JUAREZ, Mexico (Border Report) — A Mexican man recently deported from the United States stands at the gates of Holy Spirit Church in south Juarez, seeking refuge.
Before letting him in, to rest and recover his bearings, the Rev. Hector Trejo summons Mabel. The registered nurse from Cuba comes out wearing a white protective suit and plastic face shield and sprays the new arrival with a water and alcohol solution. Then she takes him to a lavatory and waits for him to thoroughly wash his hands.
Finally, she and a fellow health worker from El Salvador sit him by a table where they ask him basic health questions and take down his personal information.
“You do feel a little nervous because we are in the middle of a contingency (the COVID-19 pandemic),” said Mabel, who asked that her last name not be used. “But the vocation of a nurse and other health professionals is to help. It feels good to help others.”
Mabel, who has been in Juarez for the past six months, is one of the dozens of nurses, lab technicians, chemists, biologists and even some doctors who arrived in Juarez during last year’s migrant surge. Returned to Mexico under the Migrant Protection Protocols (MPP) program to wait indefinitely for a resolution to their asylum claim, these health professionals have suddenly become a valuable asset in the fight to stop the spread of the coronavirus.
A total of 185 Mexican doctors, nurses and nursing assistants in the state of Chihuahua have been sent home after testing positive for the coronavirus. Pregnant nurses and elderly physicians have also been placed on leave and the state has set up a hotline in its search for trained volunteers to fill gaps at government hospitals were coronavirus patients are being funneled to.
That’s where the migrant professionals come in, says Enrique Valenzuela, head of the Chihuahua Population Council, which coordinates care for migrants.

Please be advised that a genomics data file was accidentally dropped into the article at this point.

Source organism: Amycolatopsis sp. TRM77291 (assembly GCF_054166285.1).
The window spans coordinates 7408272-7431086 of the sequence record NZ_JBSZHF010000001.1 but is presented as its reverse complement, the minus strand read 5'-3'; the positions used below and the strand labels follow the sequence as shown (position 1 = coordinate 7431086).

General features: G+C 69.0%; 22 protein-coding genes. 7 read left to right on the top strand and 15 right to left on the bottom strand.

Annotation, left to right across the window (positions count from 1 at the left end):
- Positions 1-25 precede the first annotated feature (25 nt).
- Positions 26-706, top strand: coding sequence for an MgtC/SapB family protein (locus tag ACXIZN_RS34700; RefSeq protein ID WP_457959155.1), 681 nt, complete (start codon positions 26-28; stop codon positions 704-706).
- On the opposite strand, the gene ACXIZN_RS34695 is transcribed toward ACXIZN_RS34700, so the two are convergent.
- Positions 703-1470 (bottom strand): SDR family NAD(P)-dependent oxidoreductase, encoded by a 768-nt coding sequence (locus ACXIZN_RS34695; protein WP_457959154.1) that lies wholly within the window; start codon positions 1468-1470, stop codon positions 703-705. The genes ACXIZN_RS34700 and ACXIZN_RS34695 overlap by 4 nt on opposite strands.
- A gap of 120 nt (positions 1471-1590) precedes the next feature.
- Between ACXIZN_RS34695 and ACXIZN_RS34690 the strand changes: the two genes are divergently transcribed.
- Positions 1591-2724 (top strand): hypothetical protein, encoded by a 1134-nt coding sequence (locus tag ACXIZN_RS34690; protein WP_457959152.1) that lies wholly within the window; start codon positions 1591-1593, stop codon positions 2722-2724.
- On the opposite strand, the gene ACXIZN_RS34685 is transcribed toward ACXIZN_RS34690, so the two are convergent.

“The health emergency has brought challenges, but it also has made us come together, locals and foreigners, for this one purpose of helping the community through the pandemic,” Valenzuela said.
The coronavirus pandemic is yet to peak in Juarez, where 24 people have died from the virus in the past three days, 466 cases have been confirmed and thousands more could be infected but have not been tested.
State officials have approached Cuban and Central American health professionals stuck in Juarez under the MPP program to gauge if they’d be willing to apply their skills to care for COVID-19 victims in Juarez. Valenzuela said the response has been overwhelming.
“There is good disposition on their part. We’ve had two meetings and 20 people have expressed willingness to participate. We would be happy to utilize their skill and, above all, their willingness to help,” he said.
The state health director in Juarez, Dr. Arturo Valenzuela Zorrilla, said the Cuban and Central American doctors, nurses and other health workers will probably be called in once secondary hospitals for the treatment of COVID-19 patients are properly equipped. Juarez General Hospital is one such facility being prepared to back up the IMSS-35 and the ISSSTE hospitals as well as the Ministry of Health clinic, he said.
Already, nurse Mabel and others are volunteering their medical knowledge at shelters like Espiritu Santo, which has become the “funnel” facility for all new arrivals in Juarez.
The church near Juarez International Airport has set up living quarters so migrants just passing through can rest for a day or a few hours, and long-term living space to quarantine for up to two weeks those who are staying in the city.
“The church is always willing to serve, particularly in crisis situation. Our Christian duty is to help the community, whether they’d be local or foreigners,” said Trejo, who is a lawyer in addition to being an Anglican priest.
He said migrants help run the shelter out of their own free will. They cook, they clean and, more importantly, they’ve helped screen and “sanitize” newly arrived migrants during the pandemic.
“A lot of good work on behalf of migrants is being done here in Juarez, unlike other (Mexican) border cities. We didn’t know (the migrant wave of 2018-2019) was going to happen. But there has been great leadership and a great humanitarian attitude from state government and (private) organizations. That has made a difference,” Trejo said.